I am absolutely delighted to share my review today for The Fall of Koli by M.R. Carey. I am also gutted that this is the final book in The Rampart Trilogy.

My huge thanks to Tracy at Compulsive Readers for my spot on the Blog Tour and for arranging my book with the publisher Orbit Books.

The Fall of Koli is the third and final novel in the breathtakingly original Rampart trilogy – set in a strange and deadly world of our own making.

The world that is lost will come back to haunt us . . .

Koli has come a long way since being exiled from his small village of Mythen Rood. In his search for the fabled tech of the old times, he knew he’d be battling strange, terrible beasts and trees that move as fast as whips. But he has already encountered so much more than he bargained for.

Now that Koli and his companions have found the source of the signal they’ve been following – the mysterious “Sword of Albion” – there is hope that their perilous journey will finally be worth something.

Until they unearth terrifying truths about an ancient war . . . and realise that it may have never ended.

My Review…


The Fall of Koli is the final book in the trilogy and as much as I was eager to read it there is also a sadness knowing this is it.

Having previously read and loved the first two books I didn’t even think about reading the synopsis before I began. The title gives an indication that the story is coming to an end, but how that end is arrived at was something that I was strangely nervous about.

If you have read the previous books then you know that this is set in the future, it has several characters that join the main character Koli. Koli is an exile from his village and has to survive the wilderness. Not your average forest, this one has trees and plants that are as fierce and carnivorous as wild animals.

While Koli is making his journey, the village he has left behind has not been forgotten by the author. Spinner’s character is used skillfully to keep the reader up to date with what is happening in Mythen Rood.

The world the author has created is one that is full of awe, wonder and danger. Old technology is prized, even more so if it still works. One piece of tech is Monono. There are also weapons and medical equipment.

The final book sees the author filling in gaps, linking stories and also going back to finally give the reader the full picture. Explanations about some of the tech, what a strange signal is and also to give such a wonderful conclusion.

I am aware that this review may be vague, but if you have not read the previous books then there should be no spoilers.

M.R. Carey has created a world of characters having adventures that I adored. Each book has been an addictive read, from building blocks of the first book, through to more explanations and travels in the second until the final stunning conclusion of the final one.

An absolutely amazing trilogy from start to finish and it is one I would very absolutely recommend to those who like dystopian and fantasy genres.

About the Author…

M.R. Carey

Mike Carey is the acclaimed writer of Lucifer and Hellblazer (now filmed as Constantine). He has recently completed a comics adaptation of Neil Gaiman’s Neverwhere, and is the current writer on Marvel’s X-Men and Ultimate Fantastic Four. He has also written the screenplay for a movie, Frost Flowers, which is soon to be produced by Hadaly Films and Bluestar Pictures.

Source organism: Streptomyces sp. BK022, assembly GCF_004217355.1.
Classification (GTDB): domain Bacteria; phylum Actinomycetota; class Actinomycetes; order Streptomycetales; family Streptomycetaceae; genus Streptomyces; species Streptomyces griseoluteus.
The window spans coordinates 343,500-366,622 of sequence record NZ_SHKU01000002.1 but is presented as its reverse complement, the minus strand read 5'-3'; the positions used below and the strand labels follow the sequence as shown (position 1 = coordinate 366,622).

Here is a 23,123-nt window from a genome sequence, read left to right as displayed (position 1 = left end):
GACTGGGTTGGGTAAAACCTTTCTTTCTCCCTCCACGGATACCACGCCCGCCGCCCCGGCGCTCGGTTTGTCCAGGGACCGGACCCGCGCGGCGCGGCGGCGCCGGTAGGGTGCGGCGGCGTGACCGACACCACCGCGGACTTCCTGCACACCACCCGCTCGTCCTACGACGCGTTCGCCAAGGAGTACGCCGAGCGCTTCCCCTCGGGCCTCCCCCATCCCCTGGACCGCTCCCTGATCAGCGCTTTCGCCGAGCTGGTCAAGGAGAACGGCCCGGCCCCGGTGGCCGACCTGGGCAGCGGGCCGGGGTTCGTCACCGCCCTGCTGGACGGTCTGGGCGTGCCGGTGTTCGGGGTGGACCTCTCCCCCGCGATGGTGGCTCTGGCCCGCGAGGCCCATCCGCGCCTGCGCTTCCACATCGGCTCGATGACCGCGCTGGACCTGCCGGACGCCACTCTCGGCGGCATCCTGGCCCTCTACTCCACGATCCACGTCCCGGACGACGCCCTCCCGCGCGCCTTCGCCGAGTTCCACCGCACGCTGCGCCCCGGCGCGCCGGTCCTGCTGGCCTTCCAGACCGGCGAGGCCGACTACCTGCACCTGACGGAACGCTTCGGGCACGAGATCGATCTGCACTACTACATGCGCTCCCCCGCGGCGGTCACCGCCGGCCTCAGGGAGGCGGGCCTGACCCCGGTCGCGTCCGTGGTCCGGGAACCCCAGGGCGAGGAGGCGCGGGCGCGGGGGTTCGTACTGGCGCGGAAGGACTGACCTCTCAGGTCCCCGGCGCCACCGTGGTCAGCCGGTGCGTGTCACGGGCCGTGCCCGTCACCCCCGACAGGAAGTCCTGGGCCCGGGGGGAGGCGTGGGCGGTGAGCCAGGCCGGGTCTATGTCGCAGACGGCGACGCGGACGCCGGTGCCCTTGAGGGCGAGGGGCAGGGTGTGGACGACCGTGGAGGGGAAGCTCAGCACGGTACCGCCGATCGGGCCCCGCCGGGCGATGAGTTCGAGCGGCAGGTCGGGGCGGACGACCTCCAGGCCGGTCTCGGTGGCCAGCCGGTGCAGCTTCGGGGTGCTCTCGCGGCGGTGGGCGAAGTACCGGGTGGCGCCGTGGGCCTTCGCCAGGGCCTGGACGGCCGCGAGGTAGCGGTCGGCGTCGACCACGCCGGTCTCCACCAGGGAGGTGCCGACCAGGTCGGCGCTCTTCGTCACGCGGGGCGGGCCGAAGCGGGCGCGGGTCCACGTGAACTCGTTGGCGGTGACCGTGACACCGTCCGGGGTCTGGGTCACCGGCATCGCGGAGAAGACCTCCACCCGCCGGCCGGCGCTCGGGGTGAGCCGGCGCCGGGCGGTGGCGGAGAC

Also writes as Mike Carey 

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Here are all three books in all of their gorgeous-ness

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The Stranger Times by C.K McDonnell @TransworldBooks #fantasy #bookreview

I am delighted to share my review today for The Stranger Times by C.K. McDonnell. This is a brilliantly mad and quirky book and was ideal for a bit of pure escapism. My huge thanks to Bantam Press for accepting my request to read via NetGalley.

Here is more about the book…

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There are dark forces at work in our world (and in Manchester in particular), so thank God The Stranger Times is on hand to report them . . .

A weekly newspaper dedicated to the weird and the wonderful (but mostly the weird), it is the go-to publication for the unexplained and inexplicable.

At least that’s their pitch. The reality is rather less auspicious. Their editor is a drunken, foul-tempered and foul-mouthed husk of a man who thinks little of the publication he edits. His staff are a ragtag group of misfits. And as for the assistant editor . . . well, that job is a revolving door – and it has just revolved to reveal Hannah Willis, who’s got problems of her own.

When tragedy strikes in her first week on the job The Stranger Times is forced to do some serious investigating. What they discover leads to a shocking realisation: some of the stories they’d previously dismissed as nonsense are in fact terrifyingly real. Soon they come face-to-face with darker forces than they could ever have imagined.

The Stranger Times is the first novel from C.K. McDonnell, the pen name of Caimh McDonnell. It combines his distinctive dark wit with his love of the weird and wonderful to deliver a joyous celebration of how truth really can be stranger than fiction.

My Review…

This is one of those weirdly, quirky, slightly eccentric, mad-cap books and I thoroughly enjoyed it. It one that was highly entertaining.

Hannah has left her husband, she is has gone from being a socialite as such married to a man with plenty of money but who doesn’t know how to keep it on his pants. She now searches the bargains in the food aisles and hoping she will soon find a job.

One interview is at The Stranger Times newspaper, a paper that reports weird and wonderful stories. Alien abductions, Elvis being alive, you know the sort! More esoteric rather than mainstream to say the least. But, it is a job. If the paper wasn’t weird enough then the other employees are definitely filling the void that is left, in a rather fun way.